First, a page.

Adoption is always an expression of the views and philosophy of the society of the time. If one goes back into the history of fostering and adoption, one comes across instances where people of undoubted good faith and intentions made decisions because of their beliefs on matters of race and religion. From our standpoint now, we can see that those decisions have had the most damaging effect on children.

I am haunted by many of the letters that I received throughout the passage of the adoption Bill, but one in particular sticks in my mind. A man was trying to figure out why as a child he was moved on from a very happy placement. He said that the only reason he could possibly think of was that his foster parents were Jewish and that he was not; he wished that he had been left in that happy situation, Christian though he was—and still was when I spoke to him—rather than being moved.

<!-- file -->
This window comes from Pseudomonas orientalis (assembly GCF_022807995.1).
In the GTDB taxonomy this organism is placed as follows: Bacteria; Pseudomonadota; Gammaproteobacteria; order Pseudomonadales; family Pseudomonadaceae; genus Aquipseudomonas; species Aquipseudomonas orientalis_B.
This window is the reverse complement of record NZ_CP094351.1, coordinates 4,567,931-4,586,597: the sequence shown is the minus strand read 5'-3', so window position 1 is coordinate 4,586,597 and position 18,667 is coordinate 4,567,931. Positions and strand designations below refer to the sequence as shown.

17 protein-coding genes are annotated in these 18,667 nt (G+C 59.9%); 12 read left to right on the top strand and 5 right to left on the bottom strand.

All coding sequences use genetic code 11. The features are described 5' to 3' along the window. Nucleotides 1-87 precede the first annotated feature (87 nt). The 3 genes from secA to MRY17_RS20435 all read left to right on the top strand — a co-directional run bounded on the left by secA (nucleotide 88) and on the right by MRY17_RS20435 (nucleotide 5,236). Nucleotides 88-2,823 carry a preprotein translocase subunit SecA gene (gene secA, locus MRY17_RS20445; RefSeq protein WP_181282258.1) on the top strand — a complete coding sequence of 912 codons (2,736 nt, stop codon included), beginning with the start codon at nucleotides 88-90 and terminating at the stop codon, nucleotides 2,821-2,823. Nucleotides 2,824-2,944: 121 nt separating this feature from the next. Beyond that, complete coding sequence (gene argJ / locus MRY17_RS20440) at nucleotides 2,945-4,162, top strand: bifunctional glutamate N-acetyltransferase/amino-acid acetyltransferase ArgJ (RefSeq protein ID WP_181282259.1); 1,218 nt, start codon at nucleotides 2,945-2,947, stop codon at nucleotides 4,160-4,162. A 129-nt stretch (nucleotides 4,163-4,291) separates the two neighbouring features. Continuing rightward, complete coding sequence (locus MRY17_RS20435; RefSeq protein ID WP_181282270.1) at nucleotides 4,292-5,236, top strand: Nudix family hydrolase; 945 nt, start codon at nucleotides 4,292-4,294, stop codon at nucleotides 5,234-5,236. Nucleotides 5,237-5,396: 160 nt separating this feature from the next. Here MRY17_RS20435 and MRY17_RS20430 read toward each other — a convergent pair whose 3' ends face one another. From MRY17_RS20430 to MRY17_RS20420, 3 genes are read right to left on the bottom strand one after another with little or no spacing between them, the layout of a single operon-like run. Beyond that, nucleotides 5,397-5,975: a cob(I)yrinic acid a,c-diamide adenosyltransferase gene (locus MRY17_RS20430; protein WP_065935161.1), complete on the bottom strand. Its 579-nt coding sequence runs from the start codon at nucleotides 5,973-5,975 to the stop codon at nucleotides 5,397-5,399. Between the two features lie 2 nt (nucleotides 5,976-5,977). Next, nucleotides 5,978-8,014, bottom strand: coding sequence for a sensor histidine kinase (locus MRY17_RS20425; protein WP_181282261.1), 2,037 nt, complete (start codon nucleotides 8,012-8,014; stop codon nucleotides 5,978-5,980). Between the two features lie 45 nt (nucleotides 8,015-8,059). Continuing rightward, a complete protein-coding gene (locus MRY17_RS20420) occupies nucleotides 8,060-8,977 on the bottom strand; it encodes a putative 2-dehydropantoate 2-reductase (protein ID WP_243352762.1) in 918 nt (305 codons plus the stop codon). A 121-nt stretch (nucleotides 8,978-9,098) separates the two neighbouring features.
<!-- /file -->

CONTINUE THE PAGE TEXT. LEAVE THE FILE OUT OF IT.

I have no doubt that in the course of our debates we were right to stick with the principle in Clause 1 of the Adoption and Children Act 2002 that it is the best interest of the child that is paramount. That is why I believe that the amendment moved by the noble Baroness is not only wrong but dangerous. I therefore hope that noble Lords will retain the decision that we have made on at least six occasions when we have discussed the matter.

Earl Russell: My Lords, the question of the rights of the individual conscience against the state is one that has absorbed some of the finest minds in our cultural tradition over some 2,000 years and more. Distilling all that into a few words is something of a challenge, but I believe that I can see something of a distinction, to which my noble friend Lady Barker referred.

Where, as an individual, one is commanded to do something that one thinks is sinful, one must not do it. But when one is taking part in the provision of a public service, as my noble friend Lady Barker said, the users

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also have rights. There the principle of the rights of conscience, although it cannot ever be extinguished, must be handled with a good deal more caution and balance.